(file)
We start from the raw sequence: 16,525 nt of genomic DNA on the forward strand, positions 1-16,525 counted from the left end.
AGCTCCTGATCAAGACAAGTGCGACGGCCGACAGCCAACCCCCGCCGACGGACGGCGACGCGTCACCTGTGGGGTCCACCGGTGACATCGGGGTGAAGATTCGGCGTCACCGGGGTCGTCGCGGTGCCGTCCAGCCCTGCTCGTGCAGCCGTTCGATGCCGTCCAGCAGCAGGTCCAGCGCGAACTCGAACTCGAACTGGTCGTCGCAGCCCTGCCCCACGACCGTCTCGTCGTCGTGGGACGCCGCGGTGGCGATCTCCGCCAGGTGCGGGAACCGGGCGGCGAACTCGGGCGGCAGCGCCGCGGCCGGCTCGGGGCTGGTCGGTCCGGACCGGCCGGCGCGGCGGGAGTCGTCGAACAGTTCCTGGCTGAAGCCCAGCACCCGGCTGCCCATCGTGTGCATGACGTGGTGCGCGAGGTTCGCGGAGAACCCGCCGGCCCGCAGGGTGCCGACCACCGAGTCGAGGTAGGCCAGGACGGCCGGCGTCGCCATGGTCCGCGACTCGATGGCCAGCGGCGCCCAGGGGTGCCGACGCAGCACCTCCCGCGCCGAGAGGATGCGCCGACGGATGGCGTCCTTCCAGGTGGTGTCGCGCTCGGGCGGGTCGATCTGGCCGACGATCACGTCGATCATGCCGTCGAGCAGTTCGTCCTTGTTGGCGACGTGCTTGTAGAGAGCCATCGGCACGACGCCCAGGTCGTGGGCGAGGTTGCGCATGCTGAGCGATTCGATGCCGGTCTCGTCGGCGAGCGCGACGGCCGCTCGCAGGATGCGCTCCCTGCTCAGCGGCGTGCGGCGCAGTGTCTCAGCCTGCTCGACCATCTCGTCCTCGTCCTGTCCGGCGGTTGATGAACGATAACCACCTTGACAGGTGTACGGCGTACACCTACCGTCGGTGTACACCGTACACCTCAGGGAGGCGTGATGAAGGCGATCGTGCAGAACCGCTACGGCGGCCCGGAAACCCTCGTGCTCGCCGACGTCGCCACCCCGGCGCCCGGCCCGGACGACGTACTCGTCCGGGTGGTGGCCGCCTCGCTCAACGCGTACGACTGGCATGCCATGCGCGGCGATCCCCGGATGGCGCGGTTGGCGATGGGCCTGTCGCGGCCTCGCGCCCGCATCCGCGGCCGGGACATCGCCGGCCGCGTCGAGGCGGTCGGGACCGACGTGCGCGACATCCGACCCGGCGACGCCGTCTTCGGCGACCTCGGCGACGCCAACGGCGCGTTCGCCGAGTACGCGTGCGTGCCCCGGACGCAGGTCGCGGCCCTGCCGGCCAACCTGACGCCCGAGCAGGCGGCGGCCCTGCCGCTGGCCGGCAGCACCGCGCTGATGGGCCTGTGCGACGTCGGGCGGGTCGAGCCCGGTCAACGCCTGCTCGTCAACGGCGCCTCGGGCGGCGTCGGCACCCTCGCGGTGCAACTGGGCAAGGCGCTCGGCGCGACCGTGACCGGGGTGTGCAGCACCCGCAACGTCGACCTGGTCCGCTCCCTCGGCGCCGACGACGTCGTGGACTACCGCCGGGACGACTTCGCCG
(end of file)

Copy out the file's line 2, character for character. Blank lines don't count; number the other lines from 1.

AGCTCCTGATCAAGACAAGTGCGACGGCCGACAGCCAACCCCCGCCGACGGACGGCGACGCGTCACCTGTGGGGTCCACCGGTGACATCGGGGTGAAGATTCGGCGTCACCGGGGTCGTCGCGGTGCCGTCCAGCCCTGCTCGTGCAGCCGTTCGATGCCGTCCAGCAGCAGGTCCAGCGCGAACTCGAACTCGAACTGGTCGTCGCAGCCCTGCCCCACGACCGTCTCGTCGTCGTGGGACGCCGCGGTGGCGATCTCCGCCAGGTGCGGGAACCGGGCGGCGAACTCGGGCGGCAGCGCCGCGGCCGGCTCGGGGCTGGTCGGTCCGGACCGGCCGGCGCGGCGGGAGTCGTCGAACAGTTCCTGGCTGAAGCCCAGCACCCGGCTGCCCATCGTGTGCATGACGTGGTGCGCGAGGTTCGCGGAGAACCCGCCGGCCCGCAGGGTGCCGACCACCGAGTCGAGGTAGGCCAGGACGGCCGGCGTCGCCATGGTCCGCGACTCGATGGCCAGCGGCGCCCAGGGGTGCCGACGCAGCACCTCCCGCGCCGAGAGGATGCGCCGACGGATGGCGTCCTTCCAGGTGGTGTCGCGCTCGGGCGGGTCGATCTGGCCGACGATCACGTCGATCATGCCGTCGAGCAGTTCGTCCTTGTTGGCGACGTGCTTGTAGAGAGCCATCGGCACGACGCCCAGGTCGTGGGCGAGGTTGCGCATGCTGAGCGATTCGATGCCGGTCTCGTCGGCGAGCGCGACGGCCGCTCGCAGGATGCGCTCCCTGCTCAGCGGCGTGCGGCGCAGTGTCTCAGCCTGCTCGACCATCTCGTCCTCGTCCTGTCCGGCGGTTGATGAACGATAACCACCTTGACAGGTGTACGGCGTACACCTACCGTCGGTGTACACCGTACACCTCAGGGAGGCGTGATGAAGGCGATCGTGCAGAACCGCTACGGCGGCCCGGAAACCCTCGTGCTCGCCGACGTCGCCACCCCGGCGCCCGGCCCGGACGACGTACTCGTCCGGGTGGTGGCCGCCTCGCTCAACGCGTACGACTGGCATGCCATGCGCGGCGATCCCCGGATGGCGCGGTTGGCGATGGGCCTGTCGCGGCCTCGCGCCCGCATCCGCGGCCGGGACATCGCCGGCCGCGTCGAGGCGGTCGGGACCGACGTGCGCGACATCCGACCCGGCGACGCCGTCTTCGGCGACCTCGGCGACGCCAACGGCGCGTTCGCCGAGTACGCGTGCGTGCCCCGGACGCAGGTCGCGGCCCTGCCGGCCAACCTGACGCCCGAGCAGGCGGCGGCCCTGCCGCTGGCCGGCAGCACCGCGCTGATGGGCCTGTGCGACGTCGGGCGGGTCGAGCCCGGTCAACGCCTGCTCGTCAACGGCGCCTCGGGCGGCGTCGGCACCCTCGCGGTGCAACTGGGCAAGGCGCTCGGCGCGACCGTGACCGGGGTGTGCAGCACCCGCAACGTCGACCTGGTCCGCTCCCTCGGCGCCGACGACGTCGTGGACTACCGCCGGGACGACTTCGCCG